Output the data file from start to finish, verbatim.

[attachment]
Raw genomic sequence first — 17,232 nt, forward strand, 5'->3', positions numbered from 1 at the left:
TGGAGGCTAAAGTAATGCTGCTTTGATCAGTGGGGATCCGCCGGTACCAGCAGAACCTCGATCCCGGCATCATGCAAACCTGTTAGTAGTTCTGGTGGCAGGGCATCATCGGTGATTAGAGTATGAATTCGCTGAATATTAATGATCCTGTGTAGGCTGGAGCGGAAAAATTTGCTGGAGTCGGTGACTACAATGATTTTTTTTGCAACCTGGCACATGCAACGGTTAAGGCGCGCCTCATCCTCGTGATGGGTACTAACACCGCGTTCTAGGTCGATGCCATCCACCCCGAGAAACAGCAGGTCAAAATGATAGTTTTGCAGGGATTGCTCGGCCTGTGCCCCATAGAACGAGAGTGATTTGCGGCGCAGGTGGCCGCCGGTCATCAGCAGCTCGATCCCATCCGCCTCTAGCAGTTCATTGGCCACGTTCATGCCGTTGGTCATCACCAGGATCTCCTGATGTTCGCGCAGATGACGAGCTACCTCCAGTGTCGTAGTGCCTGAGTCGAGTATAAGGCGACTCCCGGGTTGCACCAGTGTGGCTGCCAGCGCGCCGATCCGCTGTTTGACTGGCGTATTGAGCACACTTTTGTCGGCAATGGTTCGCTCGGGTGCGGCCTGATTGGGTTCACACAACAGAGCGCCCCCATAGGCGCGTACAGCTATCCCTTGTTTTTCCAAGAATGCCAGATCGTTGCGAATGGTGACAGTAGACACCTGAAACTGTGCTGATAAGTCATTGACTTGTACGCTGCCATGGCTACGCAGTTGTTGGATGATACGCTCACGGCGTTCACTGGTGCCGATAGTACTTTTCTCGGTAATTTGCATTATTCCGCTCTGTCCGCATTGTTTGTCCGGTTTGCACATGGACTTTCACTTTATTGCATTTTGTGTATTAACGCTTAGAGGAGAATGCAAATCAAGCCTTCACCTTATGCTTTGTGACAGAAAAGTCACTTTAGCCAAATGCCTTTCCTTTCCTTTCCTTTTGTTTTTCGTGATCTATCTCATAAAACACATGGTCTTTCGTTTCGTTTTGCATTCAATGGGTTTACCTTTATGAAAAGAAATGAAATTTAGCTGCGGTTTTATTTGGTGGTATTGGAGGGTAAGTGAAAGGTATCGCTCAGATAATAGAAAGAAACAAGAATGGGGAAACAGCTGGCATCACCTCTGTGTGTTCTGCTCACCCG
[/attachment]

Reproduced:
Raw genomic sequence first — 17,232 nt, forward strand, 5'->3', positions numbered from 1 at the left:
TGGAGGCTAAAGTAATGCTGCTTTGATCAGTGGGGATCCGCCGGTACCAGCAGAACCTCGATCCCGGCATCATGCAAACCTGTTAGTAGTTCTGGTGGCAGGGCATCATCGGTGATTAGAGTATGAATTCGCTGAATATTAATGATCCTGTGTAGGCTGGAGCGGAAAAATTTGCTGGAGTCGGTGACTACAATGATTTTTTTTGCAACCTGGCACATGCAACGGTTAAGGCGCGCCTCATCCTCGTGATGGGTACTAACACCGCGTTCTAGGTCGATGCCATCCACCCCGAGAAACAGCAGGTCAAAATGATAGTTTTGCAGGGATTGCTCGGCCTGTGCCCCATAGAACGAGAGTGATTTGCGGCGCAGGTGGCCGCCGGTCATCAGCAGCTCGATCCCATCCGCCTCTAGCAGTTCATTGGCCACGTTCATGCCGTTGGTCATCACCAGGATCTCCTGATGTTCGCGCAGATGACGAGCTACCTCCAGTGTCGTAGTGCCTGAGTCGAGTATAAGGCGACTCCCGGGTTGCACCAGTGTGGCTGCCAGCGCGCCGATCCGCTGTTTGACTGGCGTATTGAGCACACTTTTGTCGGCAATGGTTCGCTCGGGTGCGGCCTGATTGGGTTCACACAACAGAGCGCCCCCATAGGCGCGTACAGCTATCCCTTGTTTTTCCAAGAATGCCAGATCGTTGCGAATGGTGACAGTAGACACCTGAAACTGTGCTGATAAGTCATTGACTTGTACGCTGCCATGGCTACGCAGTTGTTGGATGATACGCTCACGGCGTTCACTGGTGCCGATAGTACTTTTCTCGGTAATTTGCATTATTCCGCTCTGTCCGCATTGTTTGTCCGGTTTGCACATGGACTTTCACTTTATTGCATTTTGTGTATTAACGCTTAGAGGAGAATGCAAATCAAGCCTTCACCTTATGCTTTGTGACAGAAAAGTCACTTTAGCCAAATGCCTTTCCTTTCCTTTCCTTTTGTTTTTCGTGATCTATCTCATAAAACACATGGTCTTTCGTTTCGTTTTGCATTCAATGGGTTTACCTTTATGAAAAGAAATGAAATTTAGCTGCGGTTTTATTTGGTGGTATTGGAGGGTAAGTGAAAGGTATCGCTCAGATAATAGAAAGAAACAAGAATGGGGAAACAGCTGGCATCACCTCTGTGTGTTCTGCTCACCCG